Extended Velocity Track Display (EVTD): An Improved Processing Method for Doppler Radar Observations of Tropical Cyclones

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  • 1 Laboratoire d' Aérologie, Université Paul Sabatier-UMR CNRS 5560, Toulouse, France
  • | 2 Hurricane Research Division, NOAA/AOML, Miami, Florida
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Abstract

The authors present an improved version of the velocity track display (VTD) method, proposed by Lee et al., to deduce the primary vortex circulation in hurricanes from airborne Doppler radar data obtained during straightline legs through the storm center. VTD allows the derivation of one projection of the mean horizontal wind, the wavenumber 0, 1, and 2 components of the tangential wind and one projection of the radial wind, in a series of concentric rings centered on the storm circulation center. The extended VTD (EVTD) algorithm determines additional information through a combination of data collected during successive legs: the Cartesian components of the mean horizontal wind; the wavenumber 0, 1, and 2 components of the tangential wind; and the wavenumber 0 and 1 components of the radial wind.

Application of EVTD to airborne Doppler data collected on 17 September 1989 in Hurricane Hugo is discussed. Comparisons between the EVTD-derived winds, the flight-level measurements, and winds deduced from “pseudo-dual-Doppler” analyses show qualitatively good agreement. These results reveal the asymmetric structure of the storm and show that it was in a deepening stage, with increasing tangential wind, inflow, and upward velocity. Further applications are finally discussed.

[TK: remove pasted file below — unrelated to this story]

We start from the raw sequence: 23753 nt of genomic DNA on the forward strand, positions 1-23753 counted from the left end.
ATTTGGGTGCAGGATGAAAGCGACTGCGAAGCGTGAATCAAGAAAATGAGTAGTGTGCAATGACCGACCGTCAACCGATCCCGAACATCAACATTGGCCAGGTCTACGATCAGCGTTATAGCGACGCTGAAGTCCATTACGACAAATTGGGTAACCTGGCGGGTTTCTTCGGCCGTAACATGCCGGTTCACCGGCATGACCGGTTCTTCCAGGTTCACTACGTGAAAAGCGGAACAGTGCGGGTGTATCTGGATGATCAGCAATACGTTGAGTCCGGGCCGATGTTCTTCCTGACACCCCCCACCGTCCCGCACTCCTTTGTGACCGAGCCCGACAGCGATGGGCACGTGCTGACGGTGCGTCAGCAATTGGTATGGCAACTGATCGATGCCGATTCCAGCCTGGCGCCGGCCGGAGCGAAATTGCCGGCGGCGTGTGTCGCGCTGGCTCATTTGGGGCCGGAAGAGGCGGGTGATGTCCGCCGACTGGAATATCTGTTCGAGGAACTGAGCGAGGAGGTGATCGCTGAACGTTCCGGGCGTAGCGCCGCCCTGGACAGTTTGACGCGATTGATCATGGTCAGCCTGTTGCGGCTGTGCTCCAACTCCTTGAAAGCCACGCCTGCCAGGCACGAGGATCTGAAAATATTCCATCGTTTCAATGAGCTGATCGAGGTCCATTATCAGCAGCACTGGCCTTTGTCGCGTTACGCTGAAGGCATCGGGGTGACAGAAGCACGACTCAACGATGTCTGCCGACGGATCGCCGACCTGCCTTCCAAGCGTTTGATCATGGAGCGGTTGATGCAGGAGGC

Abstract

The authors present an improved version of the velocity track display (VTD) method, proposed by Lee et al., to deduce the primary vortex circulation in hurricanes from airborne Doppler radar data obtained during straightline legs through the storm center. VTD allows the derivation of one projection of the mean horizontal wind, the wavenumber 0, 1, and 2 components of the tangential wind and one projection of the radial wind, in a series of concentric rings centered on the storm circulation center. The extended VTD (EVTD) algorithm determines additional information through a combination of data collected during successive legs: the Cartesian components of the mean horizontal wind; the wavenumber 0, 1, and 2 components of the tangential wind; and the wavenumber 0 and 1 components of the radial wind.

Application of EVTD to airborne Doppler data collected on 17 September 1989 in Hurricane Hugo is discussed. Comparisons between the EVTD-derived winds, the flight-level measurements, and winds deduced from “pseudo-dual-Doppler” analyses show qualitatively good agreement. These results reveal the asymmetric structure of the storm and show that it was in a deepening stage, with increasing tangential wind, inflow, and upward velocity. Further applications are finally discussed.

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